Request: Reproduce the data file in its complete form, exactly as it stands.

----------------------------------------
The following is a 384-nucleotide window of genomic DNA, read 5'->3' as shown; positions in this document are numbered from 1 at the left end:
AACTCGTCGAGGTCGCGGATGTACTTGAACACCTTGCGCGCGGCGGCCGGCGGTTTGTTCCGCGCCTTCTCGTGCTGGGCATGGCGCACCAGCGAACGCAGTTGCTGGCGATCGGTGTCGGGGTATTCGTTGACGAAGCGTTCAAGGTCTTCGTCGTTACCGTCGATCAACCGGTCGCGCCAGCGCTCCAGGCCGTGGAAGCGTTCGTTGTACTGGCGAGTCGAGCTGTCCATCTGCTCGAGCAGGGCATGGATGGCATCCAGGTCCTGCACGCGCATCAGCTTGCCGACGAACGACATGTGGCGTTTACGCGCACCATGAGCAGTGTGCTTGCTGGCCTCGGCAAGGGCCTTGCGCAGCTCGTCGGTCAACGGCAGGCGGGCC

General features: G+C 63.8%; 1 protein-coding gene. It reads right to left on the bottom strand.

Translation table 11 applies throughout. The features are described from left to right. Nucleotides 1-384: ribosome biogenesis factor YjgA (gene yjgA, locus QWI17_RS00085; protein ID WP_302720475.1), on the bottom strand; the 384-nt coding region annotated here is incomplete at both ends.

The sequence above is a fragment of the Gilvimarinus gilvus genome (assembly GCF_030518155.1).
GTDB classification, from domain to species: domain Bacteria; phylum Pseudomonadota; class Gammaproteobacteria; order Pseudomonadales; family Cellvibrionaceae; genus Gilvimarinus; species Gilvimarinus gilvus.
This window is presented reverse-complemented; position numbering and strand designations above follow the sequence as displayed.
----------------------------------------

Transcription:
The following is a 384-nucleotide window of genomic DNA, read 5'->3' as shown; positions in this document are numbered from 1 at the left end:
AACTCGTCGAGGTCGCGGATGTACTTGAACACCTTGCGCGCGGCGGCCGGCGGTTTGTTCCGCGCCTTCTCGTGCTGGGCATGGCGCACCAGCGAACGCAGTTGCTGGCGATCGGTGTCGGGGTATTCGTTGACGAAGCGTTCAAGGTCTTCGTCGTTACCGTCGATCAACCGGTCGCGCCAGCGCTCCAGGCCGTGGAAGCGTTCGTTGTACTGGCGAGTCGAGCTGTCCATCTGCTCGAGCAGGGCATGGATGGCATCCAGGTCCTGCACGCGCATCAGCTTGCCGACGAACGACATGTGGCGTTTACGCGCACCATGAGCAGTGTGCTTGCTGGCCTCGGCAAGGGCCTTGCGCAGCTCGTCGGTCAACGGCAGGCGGGCC

General features: G+C 63.8%; 1 protein-coding gene. It reads right to left on the bottom strand.

Translation table 11 applies throughout. The features are described from left to right. Nucleotides 1-384: ribosome biogenesis factor YjgA (gene yjgA, locus QWI17_RS00085; protein ID WP_302720475.1), on the bottom strand; the 384-nt coding region annotated here is incomplete at both ends.

The sequence above is a fragment of the Gilvimarinus gilvus genome (assembly GCF_030518155.1).
GTDB classification, from domain to species: domain Bacteria; phylum Pseudomonadota; class Gammaproteobacteria; order Pseudomonadales; family Cellvibrionaceae; genus Gilvimarinus; species Gilvimarinus gilvus.
This window is presented reverse-complemented; position numbering and strand designations above follow the sequence as displayed.